For news junkies who miss HBO’s The Newsroom, Notorious, might help curb those cravings. The ego-driven personalities on and off the set yield soap-opera worthy story lines. (Just consider the recent developments at Fox News.) Piper Perabo plays Julia George, a “powerhouse” who produces the Megan Kelly-like talk show, Louise Herrick Live. Daniel Sunjata plays Jake Gregorian, a high-profile defense attorney who often winds up in a chair being grilled by Herrick. Yet what viewers see is only part of the story. George and Gregorian are very much a team, massaging and managing the news for both their benefits. When one of Gregorian’s clients is found at a murder scene, his hands covered in blood, the duo will find events spiraling out of control. Can they trust each other? Stay tuned.
Notorious benefits from a strong cast. Perabo doesn’t rely on the athletic moves she displayed as CIA agent Annie Walker in USA’s Covert Affairs. George’s power comes from the information that she possesses. (When she discovers her boyfriend, an ambitious judge, has been visiting prostitutes, she doesn’t just break up with him. She puts him on notice that she’ll hold onto that nugget until she finds a good time to use it, a time bomb if there ever was one.)
Daniel Sunjata and J. August Richards (Photo credit: ABC/Kelsey McNeal)
Sunjata has an impressive resume that includes major roles on FX’s Rescue Me and USA’s Graceland. As Gregorian, he exudes the confidence and arrogance befitting an attorney who boasts a star-stunned list of clients. Gregorian and George are both used to being in control. There’s a sexual tension in their relationship which, we assume, will also be part and parcel of the show’s theme.
Kate Jennings Grant (Herrick), who has a long list of TV and film credits, recently won rave reviews for her performance in the Broadway revival of Noises Off. On set, Herrick is all business, asking the hard questions, never letting a guest off the hook. Off set, she’s often found in her dressing room canoodling with her latest boy toy. Jennings Grant manages both sides of her character with ease. She’s a delight to watch.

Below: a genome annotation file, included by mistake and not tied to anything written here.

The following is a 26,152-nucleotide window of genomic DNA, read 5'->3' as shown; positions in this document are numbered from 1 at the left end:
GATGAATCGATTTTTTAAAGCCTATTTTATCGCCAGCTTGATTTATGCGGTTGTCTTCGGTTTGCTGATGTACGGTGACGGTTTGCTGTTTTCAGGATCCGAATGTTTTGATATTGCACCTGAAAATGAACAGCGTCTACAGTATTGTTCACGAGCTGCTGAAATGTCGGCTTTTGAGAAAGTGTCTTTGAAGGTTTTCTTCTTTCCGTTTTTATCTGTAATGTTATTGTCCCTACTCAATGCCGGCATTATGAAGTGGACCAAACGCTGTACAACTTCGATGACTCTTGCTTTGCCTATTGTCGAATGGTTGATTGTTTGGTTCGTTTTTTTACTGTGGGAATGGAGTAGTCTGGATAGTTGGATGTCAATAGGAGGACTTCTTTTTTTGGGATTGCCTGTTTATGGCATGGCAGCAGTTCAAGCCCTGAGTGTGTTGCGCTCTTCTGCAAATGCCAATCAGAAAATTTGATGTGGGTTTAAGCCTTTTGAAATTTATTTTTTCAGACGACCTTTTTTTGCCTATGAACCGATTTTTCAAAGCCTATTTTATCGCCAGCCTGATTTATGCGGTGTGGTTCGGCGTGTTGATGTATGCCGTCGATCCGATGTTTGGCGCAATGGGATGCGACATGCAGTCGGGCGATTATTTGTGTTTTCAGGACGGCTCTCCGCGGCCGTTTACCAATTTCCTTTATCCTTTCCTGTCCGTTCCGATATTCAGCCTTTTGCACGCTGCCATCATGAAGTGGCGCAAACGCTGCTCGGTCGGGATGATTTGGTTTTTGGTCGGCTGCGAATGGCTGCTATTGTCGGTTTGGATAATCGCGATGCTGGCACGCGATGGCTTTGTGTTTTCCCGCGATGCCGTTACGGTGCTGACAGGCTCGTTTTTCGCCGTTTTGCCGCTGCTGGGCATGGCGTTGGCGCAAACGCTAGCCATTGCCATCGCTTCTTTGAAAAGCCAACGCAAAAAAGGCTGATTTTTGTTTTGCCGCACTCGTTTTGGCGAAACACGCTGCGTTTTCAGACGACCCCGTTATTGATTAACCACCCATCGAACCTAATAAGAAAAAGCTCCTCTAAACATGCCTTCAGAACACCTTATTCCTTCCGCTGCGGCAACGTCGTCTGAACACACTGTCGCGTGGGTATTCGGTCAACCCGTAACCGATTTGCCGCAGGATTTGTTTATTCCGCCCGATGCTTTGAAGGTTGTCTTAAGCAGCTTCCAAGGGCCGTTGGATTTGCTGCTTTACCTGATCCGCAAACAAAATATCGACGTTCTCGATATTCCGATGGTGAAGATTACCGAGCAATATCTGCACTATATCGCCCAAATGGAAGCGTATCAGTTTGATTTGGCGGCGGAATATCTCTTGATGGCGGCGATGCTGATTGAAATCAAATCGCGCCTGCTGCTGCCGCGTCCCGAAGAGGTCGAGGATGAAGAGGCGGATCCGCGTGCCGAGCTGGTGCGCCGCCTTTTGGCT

Kate Jennings Grant (Photo credit: ABC/Kelsey McNeal)
The supporting cast is also strong. J. August Richards plays Bradley, Gregorian’s brother and law partner, who takes the lead in the pilot’s subplot, a blackmail scheme against one of the firm’s clients. Jake may be the face of Gregorian & Gregorian, but Bradley is the one who keeps the wheels turning. Sepideh Moafi is Julia’s assistant, Megan Byrd, who also watches out for her boss’s welfare. Ryan Guzman plays fresh-faced Ryan Mills, an intern who got the job because his father is head of the network, but is eager to prove himself and impress Julia. His first move involves tricking Jake’s associate, Ella Benjamin (Aimeé Teegarden). She’s initially angry, but who can resist that fresh face?
Notorious follows the trend of many shows these days where an entire season is devoted to solving one crime. (TNT’s Murder in the First has done that for three seasons.) Anthology shows demand commitment on the part of the viewer. But once that viewer is hooked, the ratings follow. All things considered, Notorious has cast out a strong line.
Notorious premieres at 9 p.m. Thursday, September 22, 2016, on ABC.
Top: Piper Perabo and Sepideh Moafi, Credit: ABC/Eli Joshua Ade